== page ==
For many years now I have had the experience of no-self (it is not my philosophy, it is actually my experience). This experience is almost impossible to write about, but I will do my best.
To begin with, it is not the case that my self vanished one day. Rather, I stopped identifying with the self. I realized that the self is a just thought that I am aware of, but the self is not what I am. The self has continued to exist as a thought that is very useful for survival and I expect it to continue to exist until death.
So if I am not the self, then what am I? I honestly have no idea. For many years, I felt like I was nothing. This sounds terrible, but it was actually very liberating. I did not feel like a dead, cold nothing, I just felt like I was no thing in particular. Compared with identifying as a separate person that is perpetually fearful, lonely, and confused, being nothing is wonderful.
Several years ago, I experienced a shift. I started to feel more and more like I was everything. The first time the feeling came on very strongly, I was sitting in Newark airport staring out at the Queens skyline. I experienced a unity between what I am and everything I am aware of: the beautiful sunrise, the sad buildings, the bagel I was eating, all my thoughts and feelings, etc. I felt like there was no inside and outside to what I truly am (even though I was aware of a self as a thought). For the first time in my life, I truly understood what it meant to love everything unconditionally. This feeling has never really gone away since then, although it is often more in the background of my experience while the self is in the foreground.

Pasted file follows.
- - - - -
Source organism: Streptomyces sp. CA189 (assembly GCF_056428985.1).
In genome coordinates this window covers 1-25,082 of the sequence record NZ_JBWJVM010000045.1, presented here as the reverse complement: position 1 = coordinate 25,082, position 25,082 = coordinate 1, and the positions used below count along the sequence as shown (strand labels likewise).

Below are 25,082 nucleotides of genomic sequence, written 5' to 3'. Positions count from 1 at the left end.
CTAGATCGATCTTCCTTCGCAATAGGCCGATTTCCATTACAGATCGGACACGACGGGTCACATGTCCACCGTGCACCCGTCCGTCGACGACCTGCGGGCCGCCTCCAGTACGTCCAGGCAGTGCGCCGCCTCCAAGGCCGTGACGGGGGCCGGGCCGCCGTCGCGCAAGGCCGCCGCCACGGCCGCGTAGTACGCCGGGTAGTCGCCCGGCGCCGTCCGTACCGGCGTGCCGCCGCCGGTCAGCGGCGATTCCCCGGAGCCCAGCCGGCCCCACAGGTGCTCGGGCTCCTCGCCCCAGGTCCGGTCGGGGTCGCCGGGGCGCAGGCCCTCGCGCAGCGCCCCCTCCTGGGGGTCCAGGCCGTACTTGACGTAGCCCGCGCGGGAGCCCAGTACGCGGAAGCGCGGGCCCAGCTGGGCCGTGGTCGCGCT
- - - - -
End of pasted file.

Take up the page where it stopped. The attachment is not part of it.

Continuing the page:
Regarding the apparent conflict between Sam Harris’s writings and Catholicism, I see them as emphasizing different partial truths. Harris, in line with meditative traditions, emphasizes breaking identification with the self. This can alleviate suffering, but it overlooks the unity of everything and the possibility of universal love. Catholicism, and other devotional religions, emphasize allowing the self to be “overcome by divine love” as you aptly put it. But when Catholicism insists on the existence of an eternal soul, it makes God something separate that exists outside of a person.
My own experience is that there is no separate self, there is only God, but a God does not exist apart from me. This is what St. Teresa of Avila calls “spiritual marriage” in the seventh mansion, or what Meister Eckhart meant when he said “my eye and God’s eye are one eye, one seeing”.
Here are four other thoughts that seem important. First, I have no idea why this grace came to me. I am not a special person in any way. Second, I have no idea how common this realization is or if it is becoming more common. Third, it has not impaired my ability to live a normal life with a family and job. People often remark that I seem really calm, but otherwise I look like an ordinary guy. Fourth, I have no desire to evangelize about this. I am only writing about it now because I feel that your readers will benefit by hearing that freedom from self is possible.
Anyway, I don’t know if I did a very good job explaining myself, but this is the best I can manage. If you would like to push further on this, I would suggest interviewing an American teacher named Adyashanti. He speaks eloquently about these matters and his realization is very deep. And as always, I appreciate the chance to contribute to the Dish.
That reader also wrote an eloquent email about his experiences with ibogaine, a powerful psychedelic from West Africa. Follow the whole Book Club discussion here. And join in by emailing your thoughts to firstname.lastname@example.org.